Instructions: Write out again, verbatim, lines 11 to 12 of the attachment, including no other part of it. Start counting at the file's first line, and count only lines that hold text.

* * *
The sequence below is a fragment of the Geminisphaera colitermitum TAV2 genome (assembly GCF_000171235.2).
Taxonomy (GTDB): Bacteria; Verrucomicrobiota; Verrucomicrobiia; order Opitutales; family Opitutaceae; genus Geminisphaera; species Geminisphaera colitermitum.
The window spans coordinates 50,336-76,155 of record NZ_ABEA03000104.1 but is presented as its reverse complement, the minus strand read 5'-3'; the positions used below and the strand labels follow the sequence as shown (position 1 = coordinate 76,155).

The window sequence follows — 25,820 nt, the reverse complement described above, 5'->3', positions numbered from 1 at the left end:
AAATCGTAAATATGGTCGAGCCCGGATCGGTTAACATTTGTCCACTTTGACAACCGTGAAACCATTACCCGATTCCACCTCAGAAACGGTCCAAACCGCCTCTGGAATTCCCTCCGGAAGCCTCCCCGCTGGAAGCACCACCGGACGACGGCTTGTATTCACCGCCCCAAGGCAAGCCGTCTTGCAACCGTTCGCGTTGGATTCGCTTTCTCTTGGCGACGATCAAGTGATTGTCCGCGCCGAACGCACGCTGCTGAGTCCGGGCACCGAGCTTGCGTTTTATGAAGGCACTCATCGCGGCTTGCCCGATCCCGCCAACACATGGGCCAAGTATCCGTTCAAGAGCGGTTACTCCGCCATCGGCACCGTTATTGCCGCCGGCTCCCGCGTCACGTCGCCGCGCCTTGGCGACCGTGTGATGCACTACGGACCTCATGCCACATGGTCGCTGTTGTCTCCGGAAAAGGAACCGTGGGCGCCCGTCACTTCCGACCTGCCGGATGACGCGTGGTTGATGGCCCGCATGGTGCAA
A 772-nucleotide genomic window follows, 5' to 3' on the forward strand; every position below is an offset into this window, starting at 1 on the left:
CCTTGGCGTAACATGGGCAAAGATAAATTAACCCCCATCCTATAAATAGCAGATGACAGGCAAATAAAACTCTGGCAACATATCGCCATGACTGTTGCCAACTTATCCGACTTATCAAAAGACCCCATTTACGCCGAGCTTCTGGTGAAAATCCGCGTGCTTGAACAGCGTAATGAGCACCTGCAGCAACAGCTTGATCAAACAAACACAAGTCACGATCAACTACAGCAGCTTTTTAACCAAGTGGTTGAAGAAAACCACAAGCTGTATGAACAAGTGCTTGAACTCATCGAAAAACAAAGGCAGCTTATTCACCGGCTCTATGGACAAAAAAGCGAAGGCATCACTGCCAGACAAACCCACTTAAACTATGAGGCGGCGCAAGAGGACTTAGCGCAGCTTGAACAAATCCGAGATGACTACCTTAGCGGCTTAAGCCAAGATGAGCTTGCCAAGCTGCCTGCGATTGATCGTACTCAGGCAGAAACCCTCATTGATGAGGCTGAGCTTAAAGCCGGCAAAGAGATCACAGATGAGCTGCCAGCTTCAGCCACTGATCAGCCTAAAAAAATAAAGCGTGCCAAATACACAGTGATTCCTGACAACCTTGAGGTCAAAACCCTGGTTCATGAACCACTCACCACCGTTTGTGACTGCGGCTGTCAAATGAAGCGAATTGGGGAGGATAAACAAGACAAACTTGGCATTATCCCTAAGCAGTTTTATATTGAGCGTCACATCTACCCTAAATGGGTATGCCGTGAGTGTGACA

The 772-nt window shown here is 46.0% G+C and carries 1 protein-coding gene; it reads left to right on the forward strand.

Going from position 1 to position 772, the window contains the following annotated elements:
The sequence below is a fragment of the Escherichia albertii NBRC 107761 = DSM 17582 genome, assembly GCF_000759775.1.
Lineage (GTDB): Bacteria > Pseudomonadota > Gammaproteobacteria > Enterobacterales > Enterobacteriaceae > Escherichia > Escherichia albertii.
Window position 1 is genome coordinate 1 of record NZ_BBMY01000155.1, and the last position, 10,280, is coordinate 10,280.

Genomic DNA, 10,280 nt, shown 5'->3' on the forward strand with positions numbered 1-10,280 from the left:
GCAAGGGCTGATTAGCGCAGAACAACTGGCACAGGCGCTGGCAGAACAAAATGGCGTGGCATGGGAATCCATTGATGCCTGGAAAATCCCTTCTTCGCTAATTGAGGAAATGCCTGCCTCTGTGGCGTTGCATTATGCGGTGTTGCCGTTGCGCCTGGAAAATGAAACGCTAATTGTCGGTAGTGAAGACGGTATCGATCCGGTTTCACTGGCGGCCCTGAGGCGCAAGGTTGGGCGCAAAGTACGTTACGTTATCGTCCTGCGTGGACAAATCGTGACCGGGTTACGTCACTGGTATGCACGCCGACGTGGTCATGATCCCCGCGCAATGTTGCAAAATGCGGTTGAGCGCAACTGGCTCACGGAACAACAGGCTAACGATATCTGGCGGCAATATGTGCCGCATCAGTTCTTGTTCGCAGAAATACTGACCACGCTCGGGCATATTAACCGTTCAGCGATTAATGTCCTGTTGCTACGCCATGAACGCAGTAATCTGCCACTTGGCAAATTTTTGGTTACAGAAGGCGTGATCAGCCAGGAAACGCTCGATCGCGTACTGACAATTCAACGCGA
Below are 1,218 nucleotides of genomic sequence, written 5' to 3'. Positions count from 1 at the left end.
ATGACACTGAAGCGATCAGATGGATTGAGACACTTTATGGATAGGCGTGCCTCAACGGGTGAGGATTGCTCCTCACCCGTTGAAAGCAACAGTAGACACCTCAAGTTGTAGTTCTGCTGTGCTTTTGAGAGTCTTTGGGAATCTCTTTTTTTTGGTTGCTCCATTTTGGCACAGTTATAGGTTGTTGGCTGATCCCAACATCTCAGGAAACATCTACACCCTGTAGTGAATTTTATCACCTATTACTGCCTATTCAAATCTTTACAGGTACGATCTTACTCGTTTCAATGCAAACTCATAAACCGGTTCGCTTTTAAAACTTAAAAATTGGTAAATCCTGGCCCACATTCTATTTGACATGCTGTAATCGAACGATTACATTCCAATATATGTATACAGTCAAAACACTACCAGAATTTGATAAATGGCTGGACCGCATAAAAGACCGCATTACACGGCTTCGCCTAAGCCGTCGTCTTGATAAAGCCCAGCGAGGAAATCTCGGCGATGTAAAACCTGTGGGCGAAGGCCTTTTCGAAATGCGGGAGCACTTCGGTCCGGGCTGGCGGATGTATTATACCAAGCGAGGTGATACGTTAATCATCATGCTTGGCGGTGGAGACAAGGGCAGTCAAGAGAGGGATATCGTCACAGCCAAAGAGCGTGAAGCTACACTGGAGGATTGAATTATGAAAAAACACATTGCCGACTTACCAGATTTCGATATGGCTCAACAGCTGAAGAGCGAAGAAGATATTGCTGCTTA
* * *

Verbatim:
Lineage (GTDB): Bacteria > Pseudomonadota > Gammaproteobacteria > Enterobacterales > Enterobacteriaceae > Escherichia > Escherichia albertii.
Window position 1 is genome coordinate 1 of record NZ_BBMY01000155.1, and the last position, 10,280, is coordinate 10,280.